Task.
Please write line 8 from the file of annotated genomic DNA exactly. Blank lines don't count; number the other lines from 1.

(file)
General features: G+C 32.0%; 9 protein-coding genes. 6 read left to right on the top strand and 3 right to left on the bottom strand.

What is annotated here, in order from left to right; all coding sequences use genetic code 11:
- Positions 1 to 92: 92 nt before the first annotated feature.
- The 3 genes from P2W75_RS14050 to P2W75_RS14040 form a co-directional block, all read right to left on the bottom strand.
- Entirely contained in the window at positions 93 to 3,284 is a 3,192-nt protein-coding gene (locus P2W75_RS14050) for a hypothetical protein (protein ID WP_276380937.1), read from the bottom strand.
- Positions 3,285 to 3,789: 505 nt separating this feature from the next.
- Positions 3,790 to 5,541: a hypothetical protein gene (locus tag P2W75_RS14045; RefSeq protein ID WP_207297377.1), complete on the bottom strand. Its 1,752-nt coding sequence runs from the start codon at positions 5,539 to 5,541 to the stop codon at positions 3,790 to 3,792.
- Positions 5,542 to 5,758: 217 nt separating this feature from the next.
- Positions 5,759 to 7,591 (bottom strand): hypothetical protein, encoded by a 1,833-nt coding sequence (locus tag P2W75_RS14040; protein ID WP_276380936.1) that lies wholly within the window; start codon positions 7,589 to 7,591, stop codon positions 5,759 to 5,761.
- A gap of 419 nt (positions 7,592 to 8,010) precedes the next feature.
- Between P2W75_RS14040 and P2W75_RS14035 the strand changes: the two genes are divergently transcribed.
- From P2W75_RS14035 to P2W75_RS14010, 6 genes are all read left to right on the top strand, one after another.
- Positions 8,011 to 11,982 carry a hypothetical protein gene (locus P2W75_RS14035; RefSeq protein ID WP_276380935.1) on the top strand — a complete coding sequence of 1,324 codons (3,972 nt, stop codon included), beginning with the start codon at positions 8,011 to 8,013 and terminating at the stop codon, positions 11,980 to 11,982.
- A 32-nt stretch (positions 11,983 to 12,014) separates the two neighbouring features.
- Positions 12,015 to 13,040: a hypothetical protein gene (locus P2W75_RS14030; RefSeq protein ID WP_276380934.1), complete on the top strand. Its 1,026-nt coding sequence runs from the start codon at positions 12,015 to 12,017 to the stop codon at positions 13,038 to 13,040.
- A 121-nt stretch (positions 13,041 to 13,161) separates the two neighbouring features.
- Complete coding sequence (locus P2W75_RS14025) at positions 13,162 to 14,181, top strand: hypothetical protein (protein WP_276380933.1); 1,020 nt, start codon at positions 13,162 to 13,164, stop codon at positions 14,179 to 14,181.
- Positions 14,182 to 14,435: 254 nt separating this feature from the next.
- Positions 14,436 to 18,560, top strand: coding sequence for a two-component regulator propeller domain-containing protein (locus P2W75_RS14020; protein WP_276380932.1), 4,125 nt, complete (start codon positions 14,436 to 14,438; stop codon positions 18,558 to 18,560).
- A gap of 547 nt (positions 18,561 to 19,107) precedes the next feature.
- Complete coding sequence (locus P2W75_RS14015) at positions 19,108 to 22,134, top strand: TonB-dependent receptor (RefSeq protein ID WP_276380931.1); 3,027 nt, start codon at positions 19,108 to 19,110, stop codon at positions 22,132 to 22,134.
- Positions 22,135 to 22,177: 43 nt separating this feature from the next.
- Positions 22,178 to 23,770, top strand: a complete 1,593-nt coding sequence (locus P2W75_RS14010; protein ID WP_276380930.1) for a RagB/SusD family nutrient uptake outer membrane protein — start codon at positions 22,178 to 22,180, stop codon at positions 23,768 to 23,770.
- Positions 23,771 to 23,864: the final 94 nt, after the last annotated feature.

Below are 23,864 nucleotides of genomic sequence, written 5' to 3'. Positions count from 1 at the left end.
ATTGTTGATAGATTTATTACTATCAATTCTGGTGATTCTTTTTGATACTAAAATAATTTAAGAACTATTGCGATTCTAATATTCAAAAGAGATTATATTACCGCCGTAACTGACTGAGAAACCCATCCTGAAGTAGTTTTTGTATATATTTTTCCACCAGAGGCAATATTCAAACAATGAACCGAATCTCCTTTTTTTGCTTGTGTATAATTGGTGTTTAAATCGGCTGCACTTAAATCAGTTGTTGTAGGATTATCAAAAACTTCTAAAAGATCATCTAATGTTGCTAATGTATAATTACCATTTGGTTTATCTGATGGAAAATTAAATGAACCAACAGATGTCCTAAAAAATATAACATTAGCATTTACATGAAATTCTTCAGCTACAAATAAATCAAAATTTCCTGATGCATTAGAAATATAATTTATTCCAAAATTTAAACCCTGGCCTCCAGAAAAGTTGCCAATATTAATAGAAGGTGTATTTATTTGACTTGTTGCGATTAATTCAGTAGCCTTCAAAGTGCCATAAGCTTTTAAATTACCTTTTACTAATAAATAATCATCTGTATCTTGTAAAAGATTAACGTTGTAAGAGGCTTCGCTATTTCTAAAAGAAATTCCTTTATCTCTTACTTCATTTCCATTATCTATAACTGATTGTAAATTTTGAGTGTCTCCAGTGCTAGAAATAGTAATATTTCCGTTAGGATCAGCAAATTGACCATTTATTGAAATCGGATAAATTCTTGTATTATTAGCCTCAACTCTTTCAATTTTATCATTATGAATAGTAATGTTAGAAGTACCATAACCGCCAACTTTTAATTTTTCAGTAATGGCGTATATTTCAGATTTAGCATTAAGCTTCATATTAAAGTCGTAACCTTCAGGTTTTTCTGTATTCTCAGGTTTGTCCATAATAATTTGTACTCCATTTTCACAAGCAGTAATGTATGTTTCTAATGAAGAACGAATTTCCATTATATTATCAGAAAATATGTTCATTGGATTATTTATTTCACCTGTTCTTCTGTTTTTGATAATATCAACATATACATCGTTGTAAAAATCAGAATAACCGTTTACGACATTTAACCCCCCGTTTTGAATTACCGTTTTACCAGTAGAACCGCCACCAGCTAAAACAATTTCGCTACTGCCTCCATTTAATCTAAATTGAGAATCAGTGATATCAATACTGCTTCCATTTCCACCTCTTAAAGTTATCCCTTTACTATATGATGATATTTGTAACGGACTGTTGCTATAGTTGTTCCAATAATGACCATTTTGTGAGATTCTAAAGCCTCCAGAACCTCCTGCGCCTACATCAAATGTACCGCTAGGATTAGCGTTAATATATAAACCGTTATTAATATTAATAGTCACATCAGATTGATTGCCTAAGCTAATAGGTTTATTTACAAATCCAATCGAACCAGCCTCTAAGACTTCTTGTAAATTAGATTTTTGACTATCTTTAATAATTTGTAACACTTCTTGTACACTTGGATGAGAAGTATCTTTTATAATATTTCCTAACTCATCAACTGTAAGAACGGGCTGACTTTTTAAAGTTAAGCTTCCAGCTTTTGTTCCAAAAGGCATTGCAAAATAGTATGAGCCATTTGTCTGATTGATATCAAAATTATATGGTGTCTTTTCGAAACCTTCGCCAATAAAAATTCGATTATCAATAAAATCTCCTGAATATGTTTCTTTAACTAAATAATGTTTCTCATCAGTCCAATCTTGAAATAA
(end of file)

- Positions 5,542 to 5,758: 217 nt separating this feature from the next.